CM . . . . Volume XV Number 21. . . .June 12, 2009.
Building Info Smarts: How to Work With All Kinds of Information and Make It Your Own.
Carol Koechlin & Sandi Zwaan.
Markham, ON: Pembroke, 2008.
32 pp., stapled, $12.95.
Information literacy-Study and teaching (Elementary).
Information literacy-Study and teaching (Secondary).
Review by Reesa Cohen.
Koechlin and Zwaan have added another title on the topic of information literacy to their rather large repertoire of already published works on this topic. Over the years of writing in this area, they have established themselves as knowledgeable in the field of students working with
information from a variety of sources.
Building Info Smarts: How to Work With All Kinds of Information and Make It Your Own is written in an attractive flip book format. Once again, the authors focus on providing strategies for learning, using information, with a step-by-step process approach. As they have done in the past, the authors have tried to “cover the waterfront.” This time, the information is divided into seven sections, touching on such topics as learning styles, exploring and reading for research and other purposes, using information resources to build understanding, creating and working with others, applying learning skills for life, and finally, using Info Smarts.
One of the pluses of this resource is the strategy of taking a specific topic in some of the sections as an example of how to deal with learning styles and the myriad of information sources available. It is particularly well done in the section that explores research questions and when the authors give specific authentic examples in “Reading to Research.” This is a valuable technique, and the samples are helpful. The webbing of a topic, the sample organizers and Internet Checklist are easy
to adapt. Boxes of information are highlighted in blues, greens and pinks and colourful exclamation points are scattered throughout the book to direct the reader to important ideas. The package is appealing and inviting on the first read.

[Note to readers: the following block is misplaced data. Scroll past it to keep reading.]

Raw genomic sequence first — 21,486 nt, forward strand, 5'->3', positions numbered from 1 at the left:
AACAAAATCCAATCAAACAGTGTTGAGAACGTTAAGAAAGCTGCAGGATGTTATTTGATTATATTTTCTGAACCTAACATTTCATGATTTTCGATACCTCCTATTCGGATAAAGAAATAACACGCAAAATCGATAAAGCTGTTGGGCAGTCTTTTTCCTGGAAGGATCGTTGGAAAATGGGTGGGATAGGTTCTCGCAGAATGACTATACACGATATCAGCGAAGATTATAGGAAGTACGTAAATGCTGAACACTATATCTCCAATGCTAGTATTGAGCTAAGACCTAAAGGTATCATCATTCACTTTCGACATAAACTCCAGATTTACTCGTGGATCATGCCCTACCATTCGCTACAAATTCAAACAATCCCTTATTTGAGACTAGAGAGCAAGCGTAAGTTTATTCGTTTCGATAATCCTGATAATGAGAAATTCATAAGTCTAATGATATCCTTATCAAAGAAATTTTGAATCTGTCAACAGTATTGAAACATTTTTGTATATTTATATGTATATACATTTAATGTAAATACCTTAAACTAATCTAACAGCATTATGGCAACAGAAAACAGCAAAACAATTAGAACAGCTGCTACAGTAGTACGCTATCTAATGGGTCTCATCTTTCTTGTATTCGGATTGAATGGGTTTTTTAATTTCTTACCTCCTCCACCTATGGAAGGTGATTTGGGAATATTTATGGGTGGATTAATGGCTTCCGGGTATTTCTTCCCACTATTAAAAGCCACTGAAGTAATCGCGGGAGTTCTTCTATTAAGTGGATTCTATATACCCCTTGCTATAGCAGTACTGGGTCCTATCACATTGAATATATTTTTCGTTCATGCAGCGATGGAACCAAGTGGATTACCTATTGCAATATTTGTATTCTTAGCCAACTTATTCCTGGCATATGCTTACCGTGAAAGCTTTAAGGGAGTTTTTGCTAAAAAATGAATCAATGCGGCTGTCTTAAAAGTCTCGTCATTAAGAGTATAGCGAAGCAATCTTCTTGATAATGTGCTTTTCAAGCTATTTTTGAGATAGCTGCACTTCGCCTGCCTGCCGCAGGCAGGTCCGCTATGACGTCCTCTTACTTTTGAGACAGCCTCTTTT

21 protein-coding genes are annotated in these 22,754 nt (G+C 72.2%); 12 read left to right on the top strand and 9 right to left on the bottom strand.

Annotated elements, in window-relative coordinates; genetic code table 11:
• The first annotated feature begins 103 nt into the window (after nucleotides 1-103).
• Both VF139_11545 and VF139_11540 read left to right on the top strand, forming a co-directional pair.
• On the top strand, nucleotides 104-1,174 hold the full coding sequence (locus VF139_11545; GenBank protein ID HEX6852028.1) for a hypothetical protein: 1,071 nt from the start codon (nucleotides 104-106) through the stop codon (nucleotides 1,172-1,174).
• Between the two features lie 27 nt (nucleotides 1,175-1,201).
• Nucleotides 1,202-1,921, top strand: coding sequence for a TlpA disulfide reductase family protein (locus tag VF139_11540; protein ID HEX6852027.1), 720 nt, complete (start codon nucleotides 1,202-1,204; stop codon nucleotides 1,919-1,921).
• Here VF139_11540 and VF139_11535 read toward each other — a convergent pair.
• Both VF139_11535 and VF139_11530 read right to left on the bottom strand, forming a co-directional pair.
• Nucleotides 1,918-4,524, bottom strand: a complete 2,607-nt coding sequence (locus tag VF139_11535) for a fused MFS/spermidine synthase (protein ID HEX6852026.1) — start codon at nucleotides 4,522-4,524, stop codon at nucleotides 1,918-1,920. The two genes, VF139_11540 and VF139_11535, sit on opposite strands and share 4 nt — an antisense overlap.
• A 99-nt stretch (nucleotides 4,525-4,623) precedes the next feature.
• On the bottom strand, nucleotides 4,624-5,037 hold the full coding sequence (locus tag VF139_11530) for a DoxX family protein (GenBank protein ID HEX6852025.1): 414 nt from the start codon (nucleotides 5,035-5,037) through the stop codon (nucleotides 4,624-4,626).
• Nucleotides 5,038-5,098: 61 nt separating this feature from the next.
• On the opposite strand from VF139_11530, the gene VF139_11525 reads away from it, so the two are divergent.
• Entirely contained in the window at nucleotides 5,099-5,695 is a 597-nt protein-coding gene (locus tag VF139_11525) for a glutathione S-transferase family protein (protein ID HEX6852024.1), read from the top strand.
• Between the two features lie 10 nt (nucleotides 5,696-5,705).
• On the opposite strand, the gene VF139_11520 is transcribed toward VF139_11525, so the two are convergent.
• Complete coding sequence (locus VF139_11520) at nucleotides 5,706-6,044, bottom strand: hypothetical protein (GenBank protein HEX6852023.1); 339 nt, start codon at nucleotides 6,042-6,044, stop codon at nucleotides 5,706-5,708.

The Table of Contents, the list of Web Resources and the Index make this a practical and useable book, but the questions is, “For whom??” The cover and page 1 identify the audience as “YOU,” and so we can assume that the audience is the student. If this is truly the intended target, then the authors and/or publisher should clearly indicate that and provide at least grade or age ranges. There are absolutely no suggestions of appropriate age levels for the work’s use, or even how this work can be adapted for certain grade levels.
And this leads me to one of my two major complaints about Info Smarts. There is a tremendous amount of detail that would make this title overwhelming for students if they were asked to work their way through this publication as they conduct research. And simply handing this out to students as a review would be burdensome. However, it could be used in parts as a reference or guide when teaching students some of the necessary skills. Why have the authors failed to point that out adequately, except on the cover? And why should a reviewer try to find ways that a resource can best be used? This should be part of the responsibility of the creators.
Complaint #2 stems from having reviewed the authors’ Information Power: Teaching Tools for the Information Age back in 1997 for Teacher-Librarian (formerly Emergency Librarian) and Q Tasks in 2006 for CM. I feel that once again the authors have compiled Information Literacy ideas and strategies from their own earlier works as well as adapted ideas from others and then assembled or repackaged these ideas for the student... or in this case for the teacher as well. Borrowing heavily from their own writings is acknowledged on the last page. Because this is a trait that is seen in their previous writings, it most disappointing.
Recommended with reservations.
Reesa Cohen is a retired Instructor of Children’s Literature and Information Literacy at the Faculty of Education, University of Manitoba in Winnipeg, MB.
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